Some rather clumsy early ads by Kingston, combined with Handel's dogged use of alternatives in communication -- such as automated phone calls and Facebook -- have kept the two in a tight battle for the right to take on Perdue in a July showdown.
But the lackadaisical attitude of voters toward this primary should give Republicans around the nation pause for concern. Is it possible, with President Obama's approval ratings slowly creeping up a bit, that the GOP could be bitten by the same "turnout bug" that left Mitt Romney in Obama's dust in 2012? Republicans must ask why a state such as Georgia is polling with as many or more voters identifying themselves as Democrats or "independent voters" as they do as Republicans.
Much of the national media is convinced that Michelle Nunn, who is currently running ahead of each of the potential GOP nominees in the polls, is set to take Georgia's Senate seat and provide a possible barrier to a Republican Senate takeover. But the bad news for her boosters is that Nunn has yet to face the brutal attacks that will attempt to link her to President Obama and other prominent liberal Democrats. And even if Nunn outperforms her Republican opponent in November, she must win a majority of the vote -- with a Libertarian in the race -- in order to avoid runoff with the Republican. She would stand little chance of winning that runoff.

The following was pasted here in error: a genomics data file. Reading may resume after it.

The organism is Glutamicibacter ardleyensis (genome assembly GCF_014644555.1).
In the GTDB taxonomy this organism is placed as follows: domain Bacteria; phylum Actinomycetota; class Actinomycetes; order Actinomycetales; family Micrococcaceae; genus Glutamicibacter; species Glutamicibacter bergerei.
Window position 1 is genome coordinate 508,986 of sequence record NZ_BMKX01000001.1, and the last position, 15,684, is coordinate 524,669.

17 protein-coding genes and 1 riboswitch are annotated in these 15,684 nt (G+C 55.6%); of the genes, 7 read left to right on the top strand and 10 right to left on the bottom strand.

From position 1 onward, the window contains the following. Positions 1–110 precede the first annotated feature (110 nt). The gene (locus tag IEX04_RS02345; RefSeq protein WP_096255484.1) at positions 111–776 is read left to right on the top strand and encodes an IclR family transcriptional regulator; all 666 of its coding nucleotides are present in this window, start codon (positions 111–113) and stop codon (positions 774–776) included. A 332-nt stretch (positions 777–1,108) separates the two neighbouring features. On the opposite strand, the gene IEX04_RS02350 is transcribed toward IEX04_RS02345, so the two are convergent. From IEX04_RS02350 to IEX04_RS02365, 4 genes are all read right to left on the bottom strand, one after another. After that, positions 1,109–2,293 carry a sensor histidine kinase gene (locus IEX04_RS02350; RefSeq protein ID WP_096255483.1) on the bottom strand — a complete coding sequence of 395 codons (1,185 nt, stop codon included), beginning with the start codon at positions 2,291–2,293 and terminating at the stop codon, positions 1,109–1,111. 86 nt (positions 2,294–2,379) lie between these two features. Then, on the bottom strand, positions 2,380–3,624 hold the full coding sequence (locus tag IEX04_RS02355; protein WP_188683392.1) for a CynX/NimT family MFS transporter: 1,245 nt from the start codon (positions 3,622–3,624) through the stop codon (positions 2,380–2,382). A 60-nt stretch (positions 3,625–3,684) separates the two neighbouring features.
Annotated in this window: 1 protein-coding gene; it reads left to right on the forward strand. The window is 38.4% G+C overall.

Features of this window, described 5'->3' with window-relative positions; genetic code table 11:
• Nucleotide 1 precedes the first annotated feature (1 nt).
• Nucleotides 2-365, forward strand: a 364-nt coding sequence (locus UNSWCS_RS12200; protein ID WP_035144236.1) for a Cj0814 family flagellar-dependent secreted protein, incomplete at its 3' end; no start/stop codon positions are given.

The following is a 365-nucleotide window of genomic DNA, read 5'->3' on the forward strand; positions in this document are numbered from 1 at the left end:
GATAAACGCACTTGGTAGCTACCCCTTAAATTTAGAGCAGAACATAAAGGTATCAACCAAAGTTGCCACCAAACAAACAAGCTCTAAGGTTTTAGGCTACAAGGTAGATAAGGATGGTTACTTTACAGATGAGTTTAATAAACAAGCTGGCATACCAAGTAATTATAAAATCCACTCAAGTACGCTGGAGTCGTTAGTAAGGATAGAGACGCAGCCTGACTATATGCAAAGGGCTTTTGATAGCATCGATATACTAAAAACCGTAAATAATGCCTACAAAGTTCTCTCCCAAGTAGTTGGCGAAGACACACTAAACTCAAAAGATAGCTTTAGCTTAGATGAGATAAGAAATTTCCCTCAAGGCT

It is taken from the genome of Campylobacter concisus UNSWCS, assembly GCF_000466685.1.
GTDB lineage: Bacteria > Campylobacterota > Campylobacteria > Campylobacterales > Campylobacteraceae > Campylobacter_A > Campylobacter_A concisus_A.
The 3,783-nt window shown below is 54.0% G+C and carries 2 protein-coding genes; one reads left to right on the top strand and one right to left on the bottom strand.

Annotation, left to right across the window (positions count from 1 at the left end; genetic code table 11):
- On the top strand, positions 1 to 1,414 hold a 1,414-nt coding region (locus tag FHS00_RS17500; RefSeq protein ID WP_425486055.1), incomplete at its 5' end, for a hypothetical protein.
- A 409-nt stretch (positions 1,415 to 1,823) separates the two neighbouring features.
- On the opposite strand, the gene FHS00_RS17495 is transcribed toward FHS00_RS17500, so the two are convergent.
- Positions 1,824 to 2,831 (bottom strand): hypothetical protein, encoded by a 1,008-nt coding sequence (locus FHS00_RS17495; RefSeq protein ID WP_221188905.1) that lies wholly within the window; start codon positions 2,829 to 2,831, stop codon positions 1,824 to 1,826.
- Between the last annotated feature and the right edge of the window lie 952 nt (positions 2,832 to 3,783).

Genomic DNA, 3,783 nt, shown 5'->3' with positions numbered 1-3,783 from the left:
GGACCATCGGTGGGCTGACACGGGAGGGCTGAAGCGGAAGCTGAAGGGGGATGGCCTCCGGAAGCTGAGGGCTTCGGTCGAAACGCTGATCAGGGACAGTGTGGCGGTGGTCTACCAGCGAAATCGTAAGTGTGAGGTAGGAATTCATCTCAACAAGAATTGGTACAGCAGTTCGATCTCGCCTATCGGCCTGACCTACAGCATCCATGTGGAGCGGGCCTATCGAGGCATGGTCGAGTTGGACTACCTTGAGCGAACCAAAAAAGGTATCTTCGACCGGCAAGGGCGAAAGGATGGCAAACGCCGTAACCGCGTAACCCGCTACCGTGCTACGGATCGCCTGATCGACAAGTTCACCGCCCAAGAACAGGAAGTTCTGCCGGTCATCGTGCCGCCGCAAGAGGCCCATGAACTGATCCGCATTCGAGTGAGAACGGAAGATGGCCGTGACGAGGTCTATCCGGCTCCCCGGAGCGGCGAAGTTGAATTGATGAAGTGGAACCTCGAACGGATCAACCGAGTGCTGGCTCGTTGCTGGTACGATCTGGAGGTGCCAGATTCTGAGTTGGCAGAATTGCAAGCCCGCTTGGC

That being said, Republicans need to examine Georgia's unenthused Republican electorate and determine if "the turnout bug" could bite them again this year, and what role social media could play in avoiding a 2012 repeat.